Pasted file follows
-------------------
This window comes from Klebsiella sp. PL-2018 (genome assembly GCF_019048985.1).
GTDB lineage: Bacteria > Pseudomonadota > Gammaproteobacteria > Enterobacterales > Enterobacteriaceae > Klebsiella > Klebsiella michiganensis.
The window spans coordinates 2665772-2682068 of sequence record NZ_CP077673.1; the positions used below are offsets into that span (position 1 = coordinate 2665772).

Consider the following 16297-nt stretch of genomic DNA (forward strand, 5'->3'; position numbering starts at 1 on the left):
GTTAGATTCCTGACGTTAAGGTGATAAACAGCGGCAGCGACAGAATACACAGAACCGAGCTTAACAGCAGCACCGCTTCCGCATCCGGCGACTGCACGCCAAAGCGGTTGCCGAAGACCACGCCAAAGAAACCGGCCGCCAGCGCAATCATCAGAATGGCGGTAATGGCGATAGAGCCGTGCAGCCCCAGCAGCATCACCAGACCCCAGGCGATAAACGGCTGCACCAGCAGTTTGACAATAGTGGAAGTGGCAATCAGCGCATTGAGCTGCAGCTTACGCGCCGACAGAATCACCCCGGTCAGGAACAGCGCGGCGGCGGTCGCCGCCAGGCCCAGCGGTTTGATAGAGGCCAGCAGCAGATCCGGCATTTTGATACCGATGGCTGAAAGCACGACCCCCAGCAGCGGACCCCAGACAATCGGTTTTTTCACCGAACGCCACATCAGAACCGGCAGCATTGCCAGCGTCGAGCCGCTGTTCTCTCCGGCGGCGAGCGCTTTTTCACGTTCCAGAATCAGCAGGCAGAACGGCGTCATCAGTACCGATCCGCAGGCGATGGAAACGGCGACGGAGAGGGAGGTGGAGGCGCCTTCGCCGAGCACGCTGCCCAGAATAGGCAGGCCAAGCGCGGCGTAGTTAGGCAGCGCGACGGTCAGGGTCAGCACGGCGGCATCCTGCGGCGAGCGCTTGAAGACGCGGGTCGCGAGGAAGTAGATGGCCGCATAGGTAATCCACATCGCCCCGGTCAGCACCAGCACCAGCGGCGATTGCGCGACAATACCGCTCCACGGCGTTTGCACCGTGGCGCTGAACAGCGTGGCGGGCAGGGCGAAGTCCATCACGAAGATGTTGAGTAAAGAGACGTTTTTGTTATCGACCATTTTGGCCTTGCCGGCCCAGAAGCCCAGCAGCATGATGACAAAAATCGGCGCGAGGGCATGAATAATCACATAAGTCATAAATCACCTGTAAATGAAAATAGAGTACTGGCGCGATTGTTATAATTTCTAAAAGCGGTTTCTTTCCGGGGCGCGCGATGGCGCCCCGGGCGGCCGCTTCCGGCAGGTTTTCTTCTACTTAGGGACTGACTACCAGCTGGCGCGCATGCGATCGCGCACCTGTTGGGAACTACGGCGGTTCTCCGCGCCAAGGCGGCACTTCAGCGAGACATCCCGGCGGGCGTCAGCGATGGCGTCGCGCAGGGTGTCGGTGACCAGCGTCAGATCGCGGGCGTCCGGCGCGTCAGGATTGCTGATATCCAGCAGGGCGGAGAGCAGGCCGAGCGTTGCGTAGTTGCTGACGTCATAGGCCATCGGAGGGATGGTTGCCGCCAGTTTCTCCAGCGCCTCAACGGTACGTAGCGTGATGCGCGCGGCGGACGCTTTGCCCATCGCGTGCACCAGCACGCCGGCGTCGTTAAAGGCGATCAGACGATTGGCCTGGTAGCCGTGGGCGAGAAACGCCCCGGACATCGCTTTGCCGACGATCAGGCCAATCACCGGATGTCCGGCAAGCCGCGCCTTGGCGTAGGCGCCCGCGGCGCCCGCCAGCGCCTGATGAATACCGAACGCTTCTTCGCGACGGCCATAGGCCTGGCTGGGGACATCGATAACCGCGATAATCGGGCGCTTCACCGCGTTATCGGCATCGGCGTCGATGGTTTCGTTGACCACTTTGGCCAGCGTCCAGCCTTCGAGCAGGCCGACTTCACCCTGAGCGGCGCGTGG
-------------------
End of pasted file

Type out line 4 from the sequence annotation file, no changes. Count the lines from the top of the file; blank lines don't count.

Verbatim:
Consider the following 16297-nt stretch of genomic DNA (forward strand, 5'->3'; position numbering starts at 1 on the left):